A new academic paper from Human Rights at Sea Advisory Board Member Professor Irini Papanicolopulu explores the origins and evolution of the duty to save life at sea, which she describes as a cornerstone of international law.
The Historical Origins of the Duty to Save Life at Sea in International Law was published in the Journal of the History of International Law this month. Its goal is to shed light on when and how the norms aimed at saving life at sea became part of international law.
The shortcomings of international treaties
The article highlights ambiguities and shortcomings in international treaties, which have been exploited when the duty to save life at sea is put to the test. For example, in recent years, some states have attempted to bypass obligations to rescue migrants crossing seas in search of safety.
Examining these apparent shortcomings, Professor Papanicolopulu says there is still uncertainty around some elements of international treaties, such as the 1982 United Nations Convention on the Law of the Sea (UNCLOS) and the 1974 International Convention for the Safety of Life at Sea (SOLAS).
She suggests UNCLOS and SOLAS do not provide clear rules concerning the location of where rescued persons should be disembarked, and there is a lack of clarity around the duties of coastal states when vessels in distress reach their shores.
The treaties also do not indicate which state has the duty to intervene when there is a vessel at risk.
Professor Papanicolopulu investigates the origins of the duty to save life at sea, applying historical arguments to reduce the scope of the duty from states to individuals.
Three main groups of rules around saving life at sea are identified in the current legal framework. Firstly, rules relating to the duty of a ship’s master to assist people and vessels in distress; secondly, rules relating to the duties of coastal states in relation to vessels in distress on their coasts; and thirdly, duties relating to the safety of navigation, which refers to flag states and masters.
Professor Papanicolopulu suggests these three duties derive from a common concern: the humanitarian drive to save a life at sea and prevent the death of those navigating therein.
Narratives of seafaring and international law
The Historical Origins of the Duty to Save Life at Sea in International Law considers periods of international law alongside advancements in shipping to trace the evolution of the duty to rescue those in distress.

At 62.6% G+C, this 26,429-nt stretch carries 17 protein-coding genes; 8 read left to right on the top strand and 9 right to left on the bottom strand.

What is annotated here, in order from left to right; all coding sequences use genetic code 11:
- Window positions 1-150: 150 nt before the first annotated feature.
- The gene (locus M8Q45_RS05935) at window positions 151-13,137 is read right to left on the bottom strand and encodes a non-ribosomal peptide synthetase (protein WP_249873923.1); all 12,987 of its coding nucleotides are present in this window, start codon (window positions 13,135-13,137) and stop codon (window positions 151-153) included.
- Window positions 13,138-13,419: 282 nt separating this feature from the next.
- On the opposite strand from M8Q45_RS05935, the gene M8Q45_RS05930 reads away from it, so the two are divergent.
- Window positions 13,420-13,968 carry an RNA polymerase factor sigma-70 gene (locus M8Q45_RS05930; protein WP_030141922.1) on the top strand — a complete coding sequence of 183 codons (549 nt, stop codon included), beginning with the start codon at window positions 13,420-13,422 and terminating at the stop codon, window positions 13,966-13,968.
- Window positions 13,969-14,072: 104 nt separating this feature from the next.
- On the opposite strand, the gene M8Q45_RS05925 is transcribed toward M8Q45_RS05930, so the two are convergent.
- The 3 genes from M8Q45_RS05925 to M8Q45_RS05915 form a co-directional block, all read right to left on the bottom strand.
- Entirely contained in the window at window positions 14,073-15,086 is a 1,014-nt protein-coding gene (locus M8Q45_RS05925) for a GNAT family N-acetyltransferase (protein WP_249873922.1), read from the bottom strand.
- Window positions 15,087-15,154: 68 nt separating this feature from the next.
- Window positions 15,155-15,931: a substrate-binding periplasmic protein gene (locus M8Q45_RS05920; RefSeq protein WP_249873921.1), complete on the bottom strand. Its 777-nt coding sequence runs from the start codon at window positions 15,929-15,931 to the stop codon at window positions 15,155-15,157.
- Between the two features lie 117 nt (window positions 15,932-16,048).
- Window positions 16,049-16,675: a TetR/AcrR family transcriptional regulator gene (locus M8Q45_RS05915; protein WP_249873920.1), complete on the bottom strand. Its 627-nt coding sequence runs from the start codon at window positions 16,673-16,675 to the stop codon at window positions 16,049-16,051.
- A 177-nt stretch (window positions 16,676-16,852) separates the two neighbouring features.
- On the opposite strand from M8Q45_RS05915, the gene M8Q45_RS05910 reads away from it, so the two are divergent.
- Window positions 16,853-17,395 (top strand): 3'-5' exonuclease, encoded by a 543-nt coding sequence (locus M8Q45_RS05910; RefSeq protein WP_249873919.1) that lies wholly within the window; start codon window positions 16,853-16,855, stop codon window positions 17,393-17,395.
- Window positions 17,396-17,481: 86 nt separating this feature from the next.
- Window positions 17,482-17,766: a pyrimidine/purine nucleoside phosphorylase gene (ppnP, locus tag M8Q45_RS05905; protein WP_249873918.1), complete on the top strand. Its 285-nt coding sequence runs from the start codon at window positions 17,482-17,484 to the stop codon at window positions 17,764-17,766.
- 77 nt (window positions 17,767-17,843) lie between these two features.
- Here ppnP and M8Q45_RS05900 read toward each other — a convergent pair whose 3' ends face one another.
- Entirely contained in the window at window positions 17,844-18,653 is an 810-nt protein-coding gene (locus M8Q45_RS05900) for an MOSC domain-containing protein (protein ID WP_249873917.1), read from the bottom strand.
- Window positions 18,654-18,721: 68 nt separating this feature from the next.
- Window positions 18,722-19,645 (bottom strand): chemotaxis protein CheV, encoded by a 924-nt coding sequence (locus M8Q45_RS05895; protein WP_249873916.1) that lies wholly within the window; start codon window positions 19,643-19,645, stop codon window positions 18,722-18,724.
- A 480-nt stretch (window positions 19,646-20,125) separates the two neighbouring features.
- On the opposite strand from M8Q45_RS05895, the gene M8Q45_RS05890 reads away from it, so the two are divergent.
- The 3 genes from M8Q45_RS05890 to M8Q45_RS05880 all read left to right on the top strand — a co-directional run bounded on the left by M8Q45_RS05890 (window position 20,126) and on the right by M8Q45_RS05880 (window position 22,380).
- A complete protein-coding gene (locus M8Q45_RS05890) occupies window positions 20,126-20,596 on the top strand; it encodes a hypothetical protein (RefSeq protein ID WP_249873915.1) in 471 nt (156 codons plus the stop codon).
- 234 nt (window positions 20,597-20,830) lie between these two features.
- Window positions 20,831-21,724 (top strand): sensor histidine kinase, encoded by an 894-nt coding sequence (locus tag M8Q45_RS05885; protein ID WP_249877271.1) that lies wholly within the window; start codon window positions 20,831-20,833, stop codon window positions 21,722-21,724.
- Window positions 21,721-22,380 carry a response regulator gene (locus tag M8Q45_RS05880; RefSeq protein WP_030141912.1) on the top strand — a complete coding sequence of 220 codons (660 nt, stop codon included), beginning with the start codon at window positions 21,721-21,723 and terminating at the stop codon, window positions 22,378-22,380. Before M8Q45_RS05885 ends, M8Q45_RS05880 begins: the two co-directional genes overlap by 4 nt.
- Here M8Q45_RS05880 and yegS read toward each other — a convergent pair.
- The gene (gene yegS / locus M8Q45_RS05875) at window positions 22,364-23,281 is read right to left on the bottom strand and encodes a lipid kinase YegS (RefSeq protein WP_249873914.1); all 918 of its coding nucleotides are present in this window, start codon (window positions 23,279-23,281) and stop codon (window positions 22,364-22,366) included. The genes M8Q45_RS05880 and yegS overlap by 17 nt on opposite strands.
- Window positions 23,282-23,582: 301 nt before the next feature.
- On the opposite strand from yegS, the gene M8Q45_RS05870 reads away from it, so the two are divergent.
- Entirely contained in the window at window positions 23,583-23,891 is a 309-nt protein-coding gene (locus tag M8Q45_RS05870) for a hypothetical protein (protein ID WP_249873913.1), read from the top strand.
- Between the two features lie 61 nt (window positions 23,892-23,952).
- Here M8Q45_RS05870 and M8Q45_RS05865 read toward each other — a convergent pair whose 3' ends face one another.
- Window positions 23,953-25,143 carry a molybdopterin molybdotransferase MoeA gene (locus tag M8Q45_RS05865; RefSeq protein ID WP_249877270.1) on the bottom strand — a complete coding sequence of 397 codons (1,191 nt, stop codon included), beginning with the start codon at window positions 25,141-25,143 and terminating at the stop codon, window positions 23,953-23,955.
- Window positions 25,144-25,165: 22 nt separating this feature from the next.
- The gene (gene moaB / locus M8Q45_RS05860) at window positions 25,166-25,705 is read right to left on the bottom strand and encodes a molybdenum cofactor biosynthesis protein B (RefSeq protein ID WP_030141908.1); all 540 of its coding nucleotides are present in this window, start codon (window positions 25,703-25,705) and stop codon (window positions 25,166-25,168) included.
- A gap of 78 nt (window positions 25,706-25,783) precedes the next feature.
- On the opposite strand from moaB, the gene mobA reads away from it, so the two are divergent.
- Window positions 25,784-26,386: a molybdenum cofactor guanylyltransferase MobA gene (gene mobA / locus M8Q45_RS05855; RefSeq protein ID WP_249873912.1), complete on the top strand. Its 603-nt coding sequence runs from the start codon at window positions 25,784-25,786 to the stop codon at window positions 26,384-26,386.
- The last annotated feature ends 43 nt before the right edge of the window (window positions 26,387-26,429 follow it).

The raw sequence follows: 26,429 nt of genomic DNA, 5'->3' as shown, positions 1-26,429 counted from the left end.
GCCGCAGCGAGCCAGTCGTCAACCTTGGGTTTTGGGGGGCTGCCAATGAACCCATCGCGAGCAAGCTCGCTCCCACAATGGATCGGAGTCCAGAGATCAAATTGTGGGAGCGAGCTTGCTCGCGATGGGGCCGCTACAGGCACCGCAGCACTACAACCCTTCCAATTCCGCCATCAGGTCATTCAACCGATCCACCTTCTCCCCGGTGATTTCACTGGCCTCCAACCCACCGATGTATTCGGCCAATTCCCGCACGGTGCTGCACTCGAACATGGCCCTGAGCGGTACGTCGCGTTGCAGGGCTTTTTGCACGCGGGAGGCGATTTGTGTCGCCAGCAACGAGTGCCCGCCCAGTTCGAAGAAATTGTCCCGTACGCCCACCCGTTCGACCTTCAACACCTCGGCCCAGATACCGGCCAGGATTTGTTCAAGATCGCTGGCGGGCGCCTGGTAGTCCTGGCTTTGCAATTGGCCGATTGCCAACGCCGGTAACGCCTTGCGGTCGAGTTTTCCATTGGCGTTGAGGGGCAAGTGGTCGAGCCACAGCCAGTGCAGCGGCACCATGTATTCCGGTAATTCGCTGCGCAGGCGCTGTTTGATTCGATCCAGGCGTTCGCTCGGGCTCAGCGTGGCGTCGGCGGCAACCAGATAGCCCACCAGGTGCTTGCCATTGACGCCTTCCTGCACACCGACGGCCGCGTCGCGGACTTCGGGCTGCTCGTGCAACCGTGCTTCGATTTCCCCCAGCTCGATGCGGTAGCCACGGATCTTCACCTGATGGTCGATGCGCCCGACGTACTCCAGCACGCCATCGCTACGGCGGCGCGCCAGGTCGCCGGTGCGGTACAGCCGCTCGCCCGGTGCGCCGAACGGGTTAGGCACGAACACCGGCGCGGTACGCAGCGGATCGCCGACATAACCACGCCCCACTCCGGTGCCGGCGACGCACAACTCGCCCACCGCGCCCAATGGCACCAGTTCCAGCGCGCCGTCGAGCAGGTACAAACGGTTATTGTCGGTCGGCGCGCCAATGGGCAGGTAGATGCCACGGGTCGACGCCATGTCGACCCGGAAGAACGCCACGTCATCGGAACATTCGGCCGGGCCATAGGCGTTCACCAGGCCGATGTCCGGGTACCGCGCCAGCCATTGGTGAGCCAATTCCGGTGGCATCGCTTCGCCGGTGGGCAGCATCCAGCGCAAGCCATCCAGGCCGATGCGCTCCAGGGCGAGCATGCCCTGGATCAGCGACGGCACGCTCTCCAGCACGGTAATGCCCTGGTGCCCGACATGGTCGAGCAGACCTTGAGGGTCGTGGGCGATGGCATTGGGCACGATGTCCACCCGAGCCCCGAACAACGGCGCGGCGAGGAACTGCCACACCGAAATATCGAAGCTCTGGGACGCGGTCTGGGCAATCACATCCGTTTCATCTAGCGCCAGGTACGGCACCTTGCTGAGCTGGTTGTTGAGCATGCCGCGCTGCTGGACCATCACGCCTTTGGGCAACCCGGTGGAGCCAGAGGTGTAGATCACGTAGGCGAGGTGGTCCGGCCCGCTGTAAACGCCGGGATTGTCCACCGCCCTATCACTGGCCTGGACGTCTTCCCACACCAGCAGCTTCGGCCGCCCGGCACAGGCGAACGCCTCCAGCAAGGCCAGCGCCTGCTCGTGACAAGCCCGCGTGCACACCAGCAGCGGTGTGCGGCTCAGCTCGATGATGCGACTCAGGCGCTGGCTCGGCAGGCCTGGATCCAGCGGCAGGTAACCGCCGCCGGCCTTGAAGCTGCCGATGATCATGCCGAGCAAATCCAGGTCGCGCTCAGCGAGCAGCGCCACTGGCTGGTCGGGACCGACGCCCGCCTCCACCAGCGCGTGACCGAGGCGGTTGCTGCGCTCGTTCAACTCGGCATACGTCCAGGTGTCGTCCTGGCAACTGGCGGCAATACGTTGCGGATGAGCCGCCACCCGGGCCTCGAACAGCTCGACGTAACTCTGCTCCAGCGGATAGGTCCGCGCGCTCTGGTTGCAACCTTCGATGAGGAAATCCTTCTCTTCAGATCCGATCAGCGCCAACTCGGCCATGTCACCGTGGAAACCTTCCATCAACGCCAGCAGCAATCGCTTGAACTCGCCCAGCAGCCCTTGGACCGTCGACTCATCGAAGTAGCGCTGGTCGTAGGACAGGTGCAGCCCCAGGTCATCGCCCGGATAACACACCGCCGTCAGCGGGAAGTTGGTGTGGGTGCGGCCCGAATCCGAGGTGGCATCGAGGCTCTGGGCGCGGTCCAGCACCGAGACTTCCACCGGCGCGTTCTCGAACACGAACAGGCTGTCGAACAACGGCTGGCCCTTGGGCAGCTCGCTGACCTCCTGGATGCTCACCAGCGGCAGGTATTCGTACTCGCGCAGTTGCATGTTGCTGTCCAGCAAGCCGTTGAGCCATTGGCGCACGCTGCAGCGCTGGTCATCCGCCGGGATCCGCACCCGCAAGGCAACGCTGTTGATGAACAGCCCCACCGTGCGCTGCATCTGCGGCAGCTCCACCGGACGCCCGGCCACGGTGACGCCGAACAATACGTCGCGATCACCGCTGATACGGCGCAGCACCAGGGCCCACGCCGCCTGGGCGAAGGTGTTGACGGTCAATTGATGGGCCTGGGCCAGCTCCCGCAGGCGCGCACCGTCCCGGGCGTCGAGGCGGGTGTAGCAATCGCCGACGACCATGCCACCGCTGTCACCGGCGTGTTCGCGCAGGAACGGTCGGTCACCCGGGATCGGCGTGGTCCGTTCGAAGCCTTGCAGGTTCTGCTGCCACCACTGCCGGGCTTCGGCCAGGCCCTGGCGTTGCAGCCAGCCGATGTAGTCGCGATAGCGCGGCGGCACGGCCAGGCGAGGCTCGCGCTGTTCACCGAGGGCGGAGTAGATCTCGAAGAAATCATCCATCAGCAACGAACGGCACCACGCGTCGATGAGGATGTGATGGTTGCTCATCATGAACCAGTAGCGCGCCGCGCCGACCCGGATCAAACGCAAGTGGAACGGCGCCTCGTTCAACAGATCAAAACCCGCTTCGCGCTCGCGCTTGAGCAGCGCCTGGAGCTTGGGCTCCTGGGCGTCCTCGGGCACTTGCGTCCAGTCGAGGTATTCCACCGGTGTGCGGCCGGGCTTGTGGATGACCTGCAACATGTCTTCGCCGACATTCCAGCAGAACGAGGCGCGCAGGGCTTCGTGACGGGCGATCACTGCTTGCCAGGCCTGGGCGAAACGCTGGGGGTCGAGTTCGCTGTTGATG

The narrative begins with rules established around protecting shipwrecked persons prior to modern international law. It then progresses through the emergence of international law rules and technological developments in the nineteenth century to deal with navigational risks such as larger vessels and collisions.
It then explores major conferences and conventions throughout the 1800s and 1900s which helped formally shape and codify rules around rescue in international law.
Professor Papanicolopulu says a historical examination of the duty to save life at sea may illuminate the aspects of the process which led to its emergence as a duty of international law. She says this background may help inform views around its nature, content and the subjects bound by it.
A longstanding humanitarian principle
“The historical evolution of the duty to save life at sea confirms that the humanitarian principle to do everything possible to save life at sea has been a constant in the evolution of international law,” Ms Papanicolopulu states in her article.
She says there is an underlying general principle that mandates states, masters, and other actors to do everything possible to save life at sea.
“It is worth highlighting the longstanding existence of the duty to seek refuge for vessels in distress at sea,” she says. “This is the one duty that has so far not been fully codified into treaty law.
“The long history of this duty and its continuing existence are certainly relevant also for today, in particular in cases where delay by national authorities in granting a port for the disembarkation of the persons rescued at sea may cause a situation of distress on board the rescuing vessel.”
Human Rights at Sea Comment
“There is no doubt that there is not just an international law requirement to save life at sea, but it must be a fundamental moral duty to prevent the loss of human life at sea on every occasion, without exception.” Human Rights at Sea CEO David Hammond commented.
“If we start to either derogate or roll back from positively acting on these duties either through state policy or deliberate avoidance, we rapid erode the basic principles of humanity and the established rule of law,” he said.
“The history of the duty to save life at sea shows that it has always been part of national law and, when it emerged, of international law. We should not forget that, and we should strive to ensure that this legacy of past lawyers is preserved and enhanced today, adapting it to the changing circumstances at sea while preserving its core humanitarian purpose”, Professor Papanicolopulu said.
Ms Papanicolopulu is an Associate Professor of International Law at the University of Milano-Bicocca in Italy, where she teaches and conducts research on public international law and on the law of the sea.
Reference: Human Rights At Sea